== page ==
From their position on the International Space Station , astronauts are treated to a unique view of our planet that most people will never have the chance to see.
The ISS orbits Earth at a height of around 250 miles, meaning the space station makes around 16 trips around Earth every single day.
Now, one astronaut on board the ISS has snapped a beautiful bird’s-eye-view photo of one of the most famous volcanoes on Earth – Mount Vesuvius.
Luca Parmitano, an astronaut with the European Space Agency and the Commander of the space station, tweeted the photo.
He wrote: “Millennia of history, and uncountable stories, surround one of the most famous volcanoes in the world, Mount Vesuvius. #MissionBeyond”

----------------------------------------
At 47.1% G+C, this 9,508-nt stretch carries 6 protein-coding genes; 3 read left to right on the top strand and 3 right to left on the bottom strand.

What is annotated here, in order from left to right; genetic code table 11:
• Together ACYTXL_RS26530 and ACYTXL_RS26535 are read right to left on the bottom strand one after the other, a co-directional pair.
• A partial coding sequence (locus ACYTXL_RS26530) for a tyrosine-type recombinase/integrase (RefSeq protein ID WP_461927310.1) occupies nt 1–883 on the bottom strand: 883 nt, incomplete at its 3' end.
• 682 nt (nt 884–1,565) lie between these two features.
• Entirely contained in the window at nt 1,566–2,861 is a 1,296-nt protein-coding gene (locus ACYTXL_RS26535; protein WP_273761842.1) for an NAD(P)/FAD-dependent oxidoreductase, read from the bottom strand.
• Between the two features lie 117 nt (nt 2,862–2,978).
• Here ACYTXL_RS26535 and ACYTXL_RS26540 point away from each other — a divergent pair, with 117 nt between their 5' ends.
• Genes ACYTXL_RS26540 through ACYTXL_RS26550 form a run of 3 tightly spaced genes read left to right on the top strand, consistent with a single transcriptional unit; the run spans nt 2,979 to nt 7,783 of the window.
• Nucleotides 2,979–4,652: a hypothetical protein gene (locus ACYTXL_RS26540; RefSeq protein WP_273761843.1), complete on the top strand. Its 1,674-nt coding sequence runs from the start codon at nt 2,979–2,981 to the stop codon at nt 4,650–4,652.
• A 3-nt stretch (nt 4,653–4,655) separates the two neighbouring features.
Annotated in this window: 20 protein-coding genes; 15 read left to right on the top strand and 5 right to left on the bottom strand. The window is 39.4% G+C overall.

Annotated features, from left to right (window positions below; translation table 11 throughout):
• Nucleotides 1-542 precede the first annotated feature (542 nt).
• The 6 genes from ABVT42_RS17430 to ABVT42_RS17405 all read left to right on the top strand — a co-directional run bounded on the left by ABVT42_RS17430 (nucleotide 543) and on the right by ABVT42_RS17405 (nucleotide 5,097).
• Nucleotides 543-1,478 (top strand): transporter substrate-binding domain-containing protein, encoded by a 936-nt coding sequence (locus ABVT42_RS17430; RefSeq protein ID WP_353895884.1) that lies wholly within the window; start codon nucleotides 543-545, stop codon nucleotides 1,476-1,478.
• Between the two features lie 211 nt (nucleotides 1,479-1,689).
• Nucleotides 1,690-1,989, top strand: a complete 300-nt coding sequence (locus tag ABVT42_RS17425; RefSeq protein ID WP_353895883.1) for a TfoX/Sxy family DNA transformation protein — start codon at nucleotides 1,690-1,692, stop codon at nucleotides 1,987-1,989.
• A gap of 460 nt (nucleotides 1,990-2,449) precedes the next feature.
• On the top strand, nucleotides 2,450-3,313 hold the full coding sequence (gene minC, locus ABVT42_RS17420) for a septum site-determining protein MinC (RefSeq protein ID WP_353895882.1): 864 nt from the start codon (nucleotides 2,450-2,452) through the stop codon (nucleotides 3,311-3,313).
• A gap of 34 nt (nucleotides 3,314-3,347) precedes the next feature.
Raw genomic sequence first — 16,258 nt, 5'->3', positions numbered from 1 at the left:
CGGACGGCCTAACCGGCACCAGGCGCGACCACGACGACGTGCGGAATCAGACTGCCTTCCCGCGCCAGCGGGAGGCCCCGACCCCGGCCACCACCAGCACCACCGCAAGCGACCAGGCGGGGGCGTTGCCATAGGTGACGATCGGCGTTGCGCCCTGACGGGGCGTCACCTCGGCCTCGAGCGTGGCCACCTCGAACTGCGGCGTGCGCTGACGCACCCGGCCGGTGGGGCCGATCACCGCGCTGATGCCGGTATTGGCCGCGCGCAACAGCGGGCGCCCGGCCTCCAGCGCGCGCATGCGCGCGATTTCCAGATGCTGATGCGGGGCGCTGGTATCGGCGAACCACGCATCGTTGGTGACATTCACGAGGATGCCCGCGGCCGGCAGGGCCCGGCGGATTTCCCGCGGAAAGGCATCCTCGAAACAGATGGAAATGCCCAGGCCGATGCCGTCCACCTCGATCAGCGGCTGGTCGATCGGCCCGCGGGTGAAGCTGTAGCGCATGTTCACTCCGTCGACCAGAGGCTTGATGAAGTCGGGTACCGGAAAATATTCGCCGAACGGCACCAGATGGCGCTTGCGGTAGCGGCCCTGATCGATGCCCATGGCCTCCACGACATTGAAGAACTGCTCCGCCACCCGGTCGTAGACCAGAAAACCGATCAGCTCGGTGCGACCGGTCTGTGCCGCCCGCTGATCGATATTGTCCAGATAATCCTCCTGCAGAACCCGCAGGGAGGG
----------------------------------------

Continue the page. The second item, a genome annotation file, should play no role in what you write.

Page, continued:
Mount Vesuvius is an active volcano in Italy that’s thought to have originated around 200,000 years ago.
It famously erupted in 79 AD, burying the cities of Pompeii and Herculaneum under ash and rubble, and killing more than 2,000 people.
Since then, Vesuvius has erupted about three dozen times, most recently in 1944. And worryingly, experts have warned that the volcano could ‘erupt at any time.’
Speaking in 2013, Professor Nakada Setsuya, a volcanologist at the University of Tokyo, said: “Vesuvius will erupt – that is certain, because it is an active volcano, even if we cannot predict when.”
If the volcano does erupt, authorities in Pompeii have discussed a new plan that will see people evacuated to Sardinia by boat.
Pietro Amitrano, the mayor of Pompeii, said: “We will start a detailed census of our population first and then discuss in which town in Sardinia our citizens will be transferred, hoping that this day will never come.”
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